GDGT + AOL = ZOMG.
To make sense of the deal, we talked with Ryan Block, the cofounder of GDGT and a former editor at AOL’s Engadget, this morning. What followed was an insightful conversation on where AOL has been and where it’s headed — with GDGT’s help.
VentureBeat: What will change in GDGT’s operations? And how will the site fit into AOL?
Ryan Block: We’ve always considered ourselves a design and engineering company first. That’s different from Engadget, which was a content company, and the design and engineering were in service with that. … The fit there for us is not only GDGT as a property itself — we’re filling an interesting hole in AOL’s lineup — but it’s also about our team.
So part of what I’m going to be doing is taking existing AOL design and engineering folks, as well as the team I built at GDGT, and kind of expanding the scope of what we’re working on … We’re going to apply the same sensibilities around creating a great holistic product experience to other sites around the [AOL tech] portfolio.
VentureBeat: Is this a response to the Verge and all the money Vox Media is throwing at design?
Block: This is the biggest investment I know of that AOL has ever made in these properties and in the future of its technology content as well. It’s not just with GDGT as a property itself, but with the way we’re going to start to organize and build. Those guys [AOL] realize we’re going to compete, and we’ll continue to compete in the tech space of the future.
It’s not just about the words on the page — which is more important than ever since there’s more competition than there’s ever been — but the bar has been raised in general around design, engineering, site experience, features — all these things.
We live in a world now where everything has an app, and those apps are great and amazing holistic experiences that combine the best of the form factor with cloud services. … We’ve come to expect a very high standard of interactivity. And the reality is there’s a lot of work to be done with some of these sites, and that’s what we’re going to do.
If you’ve ever used GDGT, you know it’s highly interactive, highly dynamic, it’s those kinds of experiences we want to bring.
VentureBeat: Why is now a good time for the AOL acquisition?
Block: We’ve been continuously iterating and evolving and getting really happy with where the site was going. Around the same time as we were thinking about what could happen next, AOL reached out, and we entered conversations. We actually had some other offers, and frankly, we had offers that might have been a little more financially interesting. But we chose AOL. We thought it was the best fit. The leadership team there is amazing. They’ve really done a 180 in the last two years. And a lot of the people that I don’t think were up to the task have been shown the door, and the people there now are great.
I don’t know if you saw Jay Kirsch’s post on church and state [Kirsch is president of AOL's technology and entertainment group], but to have a high-ranking business manager who thinks about content that way, it feels very uncommon to me. It feels very rare and precious that somebody actually gets it at that level. For us, it’s the right team, the right deal, the right time, and the right place. We didn’t really want to do something else, this was the outcome that we wanted.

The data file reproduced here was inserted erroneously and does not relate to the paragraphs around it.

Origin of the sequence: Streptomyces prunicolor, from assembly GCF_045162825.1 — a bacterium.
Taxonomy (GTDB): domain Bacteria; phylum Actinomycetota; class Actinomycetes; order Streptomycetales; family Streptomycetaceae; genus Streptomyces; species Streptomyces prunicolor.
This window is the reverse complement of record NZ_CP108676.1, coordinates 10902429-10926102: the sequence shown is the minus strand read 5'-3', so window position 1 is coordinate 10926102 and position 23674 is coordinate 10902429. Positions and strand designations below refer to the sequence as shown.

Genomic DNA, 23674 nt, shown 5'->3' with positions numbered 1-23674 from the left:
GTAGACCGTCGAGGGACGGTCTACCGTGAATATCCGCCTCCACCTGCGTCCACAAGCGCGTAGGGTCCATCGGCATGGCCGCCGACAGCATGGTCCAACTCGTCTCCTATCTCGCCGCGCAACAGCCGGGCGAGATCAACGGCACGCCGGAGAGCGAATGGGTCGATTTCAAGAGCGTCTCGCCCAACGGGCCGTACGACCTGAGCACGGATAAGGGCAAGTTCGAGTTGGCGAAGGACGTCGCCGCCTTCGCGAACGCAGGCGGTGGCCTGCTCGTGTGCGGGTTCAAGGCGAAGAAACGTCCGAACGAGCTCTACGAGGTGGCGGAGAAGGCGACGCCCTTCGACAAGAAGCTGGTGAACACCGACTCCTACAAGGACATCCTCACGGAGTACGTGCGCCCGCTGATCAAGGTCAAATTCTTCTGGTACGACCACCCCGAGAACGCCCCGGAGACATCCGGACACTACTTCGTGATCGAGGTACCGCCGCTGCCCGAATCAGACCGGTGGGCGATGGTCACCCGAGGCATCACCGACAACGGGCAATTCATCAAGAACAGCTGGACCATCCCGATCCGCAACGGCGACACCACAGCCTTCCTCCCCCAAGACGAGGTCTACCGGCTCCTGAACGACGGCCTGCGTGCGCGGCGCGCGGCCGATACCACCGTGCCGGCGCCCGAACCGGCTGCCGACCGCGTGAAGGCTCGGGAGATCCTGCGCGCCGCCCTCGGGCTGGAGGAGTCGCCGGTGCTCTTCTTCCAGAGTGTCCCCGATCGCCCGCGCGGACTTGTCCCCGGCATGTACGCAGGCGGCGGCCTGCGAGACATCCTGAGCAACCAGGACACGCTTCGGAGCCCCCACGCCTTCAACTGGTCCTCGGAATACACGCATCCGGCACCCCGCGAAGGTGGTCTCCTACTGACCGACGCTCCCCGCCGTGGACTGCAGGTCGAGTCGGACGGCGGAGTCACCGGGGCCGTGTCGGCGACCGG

VentureBeat: Any chance you’ll return to blogging in your new role?
Block: I’m definitely going to contribute to Engadget, TechCrunch, and other sites within the network wherever I can. Peter [Rojas, GDGT's other co-founder] is definitely going to contribute, probably more than I will, and taking more of an active advisory role in the direction of editorial across the group. That’s actually very similar with what we’ve done with GDGT. … I’ll be more like a columnist than anything else.
I’m not taking a direct editorial role. For example, Tim Stevens is still in charge of Engadget. The way I’d think about it is in terms of a mind/body duality, where the words on the page and everything having to do with the edit product is the existing Engadget team [the mind]. My team are the personal trainers, and we’re going to work out the body. We’re going to take everything that surrounds that [the mind], all the experiences that encompass it, and work on that.
VentureBeat: Are you worried at all about how the GDGT community will respond to the acquisition? I noticed that you made it really easy for existing members to delete their accounts.
Block: I think that’s the right thing to do. I think that’s the polite thing to do for people to give them a chance to opt out — and to be very clear about that up front. AOL has been really cool, really supportive throughout this entire process. I have to hand it to them.
We’ve done this before. The last time we brought it into a group that understood our business and then almost immediately, that whole management team was reshuffled, and we got stuck with a bunch of people who really had no business running a Popsicle stick. That’s changed enormously.
Even back then we were able to take a property within AOL and make it great. Engadget ultimately won out against all its competitors, and that was with not a terribly impressive investment on AOL’s part in 2005 and 2006. I’m not super-worried about it. I think AOL is a pretty good place for certain brands to land. I think they’re going to be excellent stewards for GDGT, and they’re going to be a good home for our team.
I think they have the receptors necessary for our DNA. That is maybe the most important thing to me.
Photo: Kris Krug/Flickr
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